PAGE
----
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SAM FARMER / ON THE NFL

NFL-to-L.A. plot of 'Entourage': We know how it'll end

In the HBO dramedy, arrogant agent Ari Gold sees the chance to own a team fall into his lap. The league's real-life movers and shakers have some advice: Curb your enthusiasm.

July 16, 2010|Sam Farmer

Two long-running L.A. stories improbably cross paths this season: HBO's "Entourage" and the on-again, off-again saga of the NFL's return to Los Angeles.

Over the last 15 years, no one has been able to solve L.A.'s stadium/team/timing Rubik's Cube — not billionaires, powerful politicians or league owners.

So in struts fictional agent Ari Gold, the crass, uber-arrogant, and, for the most part, amusingly unprintable star of "Entourage." He's a loudmouth who has crushed, connived and bullied his way to the top, emerging as the most powerful agent in Hollywood.

"Ari Gold is hungry enough and cagey enough to get it done," said actor Jeremy Piven, who plays him on the popular dramedy. "My story arc hinges on whether or not he gets it done. It's been the best year I've ever had as a character, and it all starts with the NFL."

Dallas Cowboys owner Jerry Jones makes a cameo on the latest episode, declining Gold's bid to represent the league in its TV negotiations but instead offering him — holy smokes! — the Holy Grail.

"Ari, we've been wanting a team in L.A. for a long time," Jones says over the cellphone as he walks across the tarmac toward his Cowboys jet. "You may be the man. How would you like to own an NFL team, Mr. Gold?"

The two agree to keep talking and then hang up. Once he catches his breath and gathers his wits, the super agent breathlessly quizzes an underling: "What do you think about the name . . . the L.A. Golds?"

Don't get too excited, Ari. JaMarcus Russell will wind up in Canton before the L.A. scenario unfolds that way. If the process were as simple as the NFL anointing a savior, the deal would have been done long ago.

Even so, it makes for an entertaining story line, and lots of people around the NFL are tuned in — from owners to coaches to players to people who have made their own bids to bring a team to L.A.

New England Patriots owner Robert Kraft has this advice for Gold: Pipe down, you Wilshire windbag.

"All owners get humbled when they come into the NFL," Kraft said. "The league has a way of finding humility in people. It's the greatest business in the world, but it can be cruel and brutal."

He advises that Gold "be passionate about putting a winning team on the field, and don't think you're smarter than everybody else."

New Orleans Coach Sean Payton said he might be willing to work for Gold, "but I wouldn't want to be his first or second coach. Maybe his third."

Payton's star quarterback, Drew Brees, has made an "Entourage" cameo. So have Tom Brady, Adrian Peterson, Brian Urlacher and others.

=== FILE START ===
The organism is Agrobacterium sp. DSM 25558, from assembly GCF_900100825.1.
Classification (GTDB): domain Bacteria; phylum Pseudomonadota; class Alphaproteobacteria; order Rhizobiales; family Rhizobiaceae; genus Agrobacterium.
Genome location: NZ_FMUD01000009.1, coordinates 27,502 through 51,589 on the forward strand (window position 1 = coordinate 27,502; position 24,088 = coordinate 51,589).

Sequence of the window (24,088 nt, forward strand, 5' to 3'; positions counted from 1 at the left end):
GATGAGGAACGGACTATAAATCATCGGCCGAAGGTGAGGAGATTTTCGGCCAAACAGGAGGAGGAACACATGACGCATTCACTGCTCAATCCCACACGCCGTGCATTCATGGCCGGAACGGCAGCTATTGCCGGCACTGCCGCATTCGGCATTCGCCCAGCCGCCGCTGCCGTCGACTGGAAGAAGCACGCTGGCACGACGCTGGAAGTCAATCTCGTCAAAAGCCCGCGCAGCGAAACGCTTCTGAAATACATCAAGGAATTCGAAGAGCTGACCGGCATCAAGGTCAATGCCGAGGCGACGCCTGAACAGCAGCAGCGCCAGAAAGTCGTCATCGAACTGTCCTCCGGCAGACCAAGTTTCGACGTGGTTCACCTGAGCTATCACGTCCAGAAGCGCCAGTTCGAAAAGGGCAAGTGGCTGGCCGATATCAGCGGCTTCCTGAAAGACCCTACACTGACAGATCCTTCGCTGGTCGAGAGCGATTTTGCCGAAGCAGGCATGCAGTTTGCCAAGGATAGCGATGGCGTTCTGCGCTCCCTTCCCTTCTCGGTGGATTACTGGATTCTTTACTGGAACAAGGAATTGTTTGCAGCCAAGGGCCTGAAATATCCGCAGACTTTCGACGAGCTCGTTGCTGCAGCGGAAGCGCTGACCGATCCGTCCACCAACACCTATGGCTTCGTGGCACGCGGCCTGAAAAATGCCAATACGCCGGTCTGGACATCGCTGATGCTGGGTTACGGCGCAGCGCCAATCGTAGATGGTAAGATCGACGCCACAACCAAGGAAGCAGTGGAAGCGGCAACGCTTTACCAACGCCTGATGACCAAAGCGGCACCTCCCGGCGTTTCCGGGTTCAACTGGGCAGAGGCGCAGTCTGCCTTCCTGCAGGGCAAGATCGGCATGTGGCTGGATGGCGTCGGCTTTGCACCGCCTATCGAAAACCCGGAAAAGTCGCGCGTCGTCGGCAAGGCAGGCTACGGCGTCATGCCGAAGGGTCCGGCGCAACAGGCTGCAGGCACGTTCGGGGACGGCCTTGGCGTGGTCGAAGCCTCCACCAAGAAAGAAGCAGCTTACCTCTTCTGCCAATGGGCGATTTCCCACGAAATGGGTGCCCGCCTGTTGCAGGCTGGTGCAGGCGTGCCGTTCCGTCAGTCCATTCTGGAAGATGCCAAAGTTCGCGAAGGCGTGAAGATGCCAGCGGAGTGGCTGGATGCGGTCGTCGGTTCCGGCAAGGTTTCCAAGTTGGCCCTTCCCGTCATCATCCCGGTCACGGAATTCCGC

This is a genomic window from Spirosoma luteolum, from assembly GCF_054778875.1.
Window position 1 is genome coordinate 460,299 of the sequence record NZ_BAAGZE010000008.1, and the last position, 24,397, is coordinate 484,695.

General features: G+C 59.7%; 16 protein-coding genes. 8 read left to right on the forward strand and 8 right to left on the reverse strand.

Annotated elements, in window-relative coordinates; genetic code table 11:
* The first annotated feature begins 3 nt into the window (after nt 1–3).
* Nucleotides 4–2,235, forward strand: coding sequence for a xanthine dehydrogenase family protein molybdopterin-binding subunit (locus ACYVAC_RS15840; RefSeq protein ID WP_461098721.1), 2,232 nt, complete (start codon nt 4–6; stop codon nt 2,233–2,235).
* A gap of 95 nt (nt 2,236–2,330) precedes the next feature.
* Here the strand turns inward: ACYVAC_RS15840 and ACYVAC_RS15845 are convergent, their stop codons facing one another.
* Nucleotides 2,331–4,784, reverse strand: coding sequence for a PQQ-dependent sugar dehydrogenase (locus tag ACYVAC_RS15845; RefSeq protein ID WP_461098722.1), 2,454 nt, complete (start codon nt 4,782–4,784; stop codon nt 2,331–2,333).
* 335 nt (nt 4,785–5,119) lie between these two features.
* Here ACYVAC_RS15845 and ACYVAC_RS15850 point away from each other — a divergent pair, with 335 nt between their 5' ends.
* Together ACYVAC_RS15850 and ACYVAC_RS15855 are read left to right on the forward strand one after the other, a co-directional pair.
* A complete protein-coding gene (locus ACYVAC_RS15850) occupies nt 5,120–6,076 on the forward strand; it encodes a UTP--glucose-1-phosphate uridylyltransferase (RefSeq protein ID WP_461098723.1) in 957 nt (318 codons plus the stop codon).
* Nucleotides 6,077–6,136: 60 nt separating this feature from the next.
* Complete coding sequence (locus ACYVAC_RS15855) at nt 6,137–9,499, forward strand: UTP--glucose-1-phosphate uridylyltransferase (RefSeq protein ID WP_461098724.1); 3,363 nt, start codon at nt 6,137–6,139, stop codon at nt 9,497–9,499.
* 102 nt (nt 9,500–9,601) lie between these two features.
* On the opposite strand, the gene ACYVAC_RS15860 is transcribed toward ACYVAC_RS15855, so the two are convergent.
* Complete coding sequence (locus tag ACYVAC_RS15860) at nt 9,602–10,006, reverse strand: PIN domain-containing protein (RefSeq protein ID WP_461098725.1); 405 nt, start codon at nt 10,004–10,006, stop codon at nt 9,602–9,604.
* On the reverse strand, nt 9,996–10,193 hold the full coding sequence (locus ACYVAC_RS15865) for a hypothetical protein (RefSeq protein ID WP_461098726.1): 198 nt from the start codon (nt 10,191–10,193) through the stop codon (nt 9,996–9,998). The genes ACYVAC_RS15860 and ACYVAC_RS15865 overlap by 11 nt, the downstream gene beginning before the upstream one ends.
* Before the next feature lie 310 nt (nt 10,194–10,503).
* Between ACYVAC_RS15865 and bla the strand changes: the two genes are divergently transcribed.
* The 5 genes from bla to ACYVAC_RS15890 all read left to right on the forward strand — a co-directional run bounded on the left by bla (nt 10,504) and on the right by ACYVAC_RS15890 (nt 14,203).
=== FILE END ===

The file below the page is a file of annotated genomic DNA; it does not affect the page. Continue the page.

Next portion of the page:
Actor Piven, a former high school linebacker who is a devoted Chicago Bears fan, thinks Gold — fresh off merging the two biggest agencies in Hollywood — is capable of solving the L.A. riddle.

"Ari is truly as tenacious as they come," Piven said in a telephone interview. "I think that he would not rest until he gets it done. He has boundless energy, he wants to take the next step, and he's got the momentum."

So far, no one has been able to maintain momentum in a bid to bring back a team. Casey Wasserman, a real L.A. businessman who's looking into building a stadium next to Staples Center, warns that the NFL is "more unattainable than any client Ari has ever chased." (In an upcoming "Entourage," Wasserman has a bit part as himself, playing a potential investor in Gold's deal.)

Carmen Policy, formerly a top executive for the San Francisco 49ers and Cleveland Browns, advises that Gold should be on his best behavior when meeting with league owners and executives. (Translation: No strip clubs.)

Said Policy: "He should choose his entertainment spots wisely when the membership committee comes to town."

Again, this is all make-believe. Still, some people refuse to stretch their imagination enough to believe the league would extend even a fictional golden opportunity to an agent, someone who sits on the other side of the bargaining table.

"Ari Gold would be lucky to serve soup to those owners," said David Israel, a TV writer and member of the Coliseum Commission, someone who has dealt extensively with the NFL. "They have one of the most exclusive clubs in the world. They're not going to let an agent into their tent. Agents are the enemy."

Regardless, it makes for good summer viewing.

There is one fundamental difference, however, between "Entourage" and the NFL-to-L.A. show.

One stars a shark. The other has jumped it.

sam.farmer@latimes.com

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